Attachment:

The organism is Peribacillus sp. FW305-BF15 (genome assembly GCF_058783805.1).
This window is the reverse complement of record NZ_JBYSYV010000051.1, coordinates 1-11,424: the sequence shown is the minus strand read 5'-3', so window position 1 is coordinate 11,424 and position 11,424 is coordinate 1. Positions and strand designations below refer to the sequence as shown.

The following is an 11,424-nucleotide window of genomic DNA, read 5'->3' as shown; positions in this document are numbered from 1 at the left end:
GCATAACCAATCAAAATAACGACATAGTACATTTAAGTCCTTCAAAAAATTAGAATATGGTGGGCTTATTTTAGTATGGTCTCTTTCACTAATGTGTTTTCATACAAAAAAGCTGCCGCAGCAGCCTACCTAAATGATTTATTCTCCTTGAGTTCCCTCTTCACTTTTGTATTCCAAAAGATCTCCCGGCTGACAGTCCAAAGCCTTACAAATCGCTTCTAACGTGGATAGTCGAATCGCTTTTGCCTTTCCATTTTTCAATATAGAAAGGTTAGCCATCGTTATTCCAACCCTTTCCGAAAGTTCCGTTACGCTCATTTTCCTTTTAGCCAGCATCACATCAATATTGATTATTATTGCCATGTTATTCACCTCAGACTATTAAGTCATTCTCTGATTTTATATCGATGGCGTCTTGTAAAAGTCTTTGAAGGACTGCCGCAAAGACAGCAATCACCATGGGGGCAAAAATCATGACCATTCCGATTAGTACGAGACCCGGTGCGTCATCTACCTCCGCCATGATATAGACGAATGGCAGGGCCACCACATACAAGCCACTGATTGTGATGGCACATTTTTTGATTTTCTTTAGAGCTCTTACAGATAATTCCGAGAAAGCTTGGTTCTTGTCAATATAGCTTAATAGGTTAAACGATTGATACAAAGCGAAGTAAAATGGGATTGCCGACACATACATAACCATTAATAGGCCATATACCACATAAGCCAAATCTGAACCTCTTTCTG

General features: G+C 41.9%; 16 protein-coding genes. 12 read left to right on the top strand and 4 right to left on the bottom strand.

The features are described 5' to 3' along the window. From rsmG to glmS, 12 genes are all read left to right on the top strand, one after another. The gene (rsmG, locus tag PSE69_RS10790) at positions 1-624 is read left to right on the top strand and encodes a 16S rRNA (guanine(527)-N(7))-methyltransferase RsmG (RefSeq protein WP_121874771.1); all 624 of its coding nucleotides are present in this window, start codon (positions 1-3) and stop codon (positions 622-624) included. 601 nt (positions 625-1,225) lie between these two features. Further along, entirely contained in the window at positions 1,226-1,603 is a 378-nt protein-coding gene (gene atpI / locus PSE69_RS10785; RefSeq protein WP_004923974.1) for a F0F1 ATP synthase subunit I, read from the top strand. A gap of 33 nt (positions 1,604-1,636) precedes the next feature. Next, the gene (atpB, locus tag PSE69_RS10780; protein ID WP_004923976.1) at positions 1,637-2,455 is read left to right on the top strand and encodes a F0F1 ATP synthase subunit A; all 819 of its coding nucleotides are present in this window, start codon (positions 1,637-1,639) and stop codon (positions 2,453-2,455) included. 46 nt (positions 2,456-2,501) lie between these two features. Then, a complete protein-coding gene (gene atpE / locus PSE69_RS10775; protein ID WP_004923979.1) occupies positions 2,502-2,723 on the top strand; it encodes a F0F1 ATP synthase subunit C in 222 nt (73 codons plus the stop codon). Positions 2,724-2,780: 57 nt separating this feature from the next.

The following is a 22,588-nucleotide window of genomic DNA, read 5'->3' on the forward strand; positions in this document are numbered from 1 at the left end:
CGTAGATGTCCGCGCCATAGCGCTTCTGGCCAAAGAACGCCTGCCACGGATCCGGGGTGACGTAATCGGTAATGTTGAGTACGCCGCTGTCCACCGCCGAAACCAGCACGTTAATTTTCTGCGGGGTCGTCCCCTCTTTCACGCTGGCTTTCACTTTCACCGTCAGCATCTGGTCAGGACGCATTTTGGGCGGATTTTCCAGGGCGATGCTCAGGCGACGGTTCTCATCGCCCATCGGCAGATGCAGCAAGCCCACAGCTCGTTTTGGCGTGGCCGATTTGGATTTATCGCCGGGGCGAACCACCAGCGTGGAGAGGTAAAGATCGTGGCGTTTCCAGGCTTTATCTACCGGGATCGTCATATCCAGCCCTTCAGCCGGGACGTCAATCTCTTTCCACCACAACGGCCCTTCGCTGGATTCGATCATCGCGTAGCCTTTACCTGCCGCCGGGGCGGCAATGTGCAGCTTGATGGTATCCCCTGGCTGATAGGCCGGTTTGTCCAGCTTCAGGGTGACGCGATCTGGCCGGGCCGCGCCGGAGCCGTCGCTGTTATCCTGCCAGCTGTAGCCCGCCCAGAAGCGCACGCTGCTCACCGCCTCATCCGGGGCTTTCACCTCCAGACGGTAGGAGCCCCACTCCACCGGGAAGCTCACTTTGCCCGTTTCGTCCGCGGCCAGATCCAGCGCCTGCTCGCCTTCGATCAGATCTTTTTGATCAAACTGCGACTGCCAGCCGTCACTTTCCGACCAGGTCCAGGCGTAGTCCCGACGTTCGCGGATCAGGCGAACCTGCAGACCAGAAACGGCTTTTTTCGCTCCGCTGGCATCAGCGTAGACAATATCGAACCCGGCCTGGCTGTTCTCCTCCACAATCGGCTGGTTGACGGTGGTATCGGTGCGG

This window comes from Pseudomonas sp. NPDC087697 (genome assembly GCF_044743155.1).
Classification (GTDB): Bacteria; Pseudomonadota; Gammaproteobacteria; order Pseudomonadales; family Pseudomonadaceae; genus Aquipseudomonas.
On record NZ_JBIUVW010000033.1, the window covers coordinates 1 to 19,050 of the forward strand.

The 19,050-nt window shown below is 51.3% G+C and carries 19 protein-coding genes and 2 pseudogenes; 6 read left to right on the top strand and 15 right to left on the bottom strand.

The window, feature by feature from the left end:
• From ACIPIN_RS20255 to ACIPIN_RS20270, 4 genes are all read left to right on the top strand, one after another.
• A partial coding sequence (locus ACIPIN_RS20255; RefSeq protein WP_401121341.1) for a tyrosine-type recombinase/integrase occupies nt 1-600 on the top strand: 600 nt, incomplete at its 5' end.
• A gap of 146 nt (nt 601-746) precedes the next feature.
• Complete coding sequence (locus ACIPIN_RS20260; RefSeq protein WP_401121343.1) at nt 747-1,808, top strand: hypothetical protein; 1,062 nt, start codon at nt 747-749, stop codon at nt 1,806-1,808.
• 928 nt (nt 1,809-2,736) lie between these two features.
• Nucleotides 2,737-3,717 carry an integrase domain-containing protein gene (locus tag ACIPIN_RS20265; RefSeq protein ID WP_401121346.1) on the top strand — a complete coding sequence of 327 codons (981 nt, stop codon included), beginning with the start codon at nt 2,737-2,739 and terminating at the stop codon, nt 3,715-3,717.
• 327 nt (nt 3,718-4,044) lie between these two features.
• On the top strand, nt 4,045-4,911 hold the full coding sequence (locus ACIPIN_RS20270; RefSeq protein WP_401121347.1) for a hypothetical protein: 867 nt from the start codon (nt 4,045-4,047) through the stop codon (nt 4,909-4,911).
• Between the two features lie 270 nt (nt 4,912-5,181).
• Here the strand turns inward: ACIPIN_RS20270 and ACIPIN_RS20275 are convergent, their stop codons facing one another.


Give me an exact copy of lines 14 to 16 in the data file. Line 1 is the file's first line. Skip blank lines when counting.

• From ACIPIN_RS20255 to ACIPIN_RS20270, 4 genes are all read left to right on the top strand, one after another.
• A partial coding sequence (locus ACIPIN_RS20255; RefSeq protein WP_401121341.1) for a tyrosine-type recombinase/integrase occupies nt 1-600 on the top strand: 600 nt, incomplete at its 5' end.
• A gap of 146 nt (nt 601-746) precedes the next feature.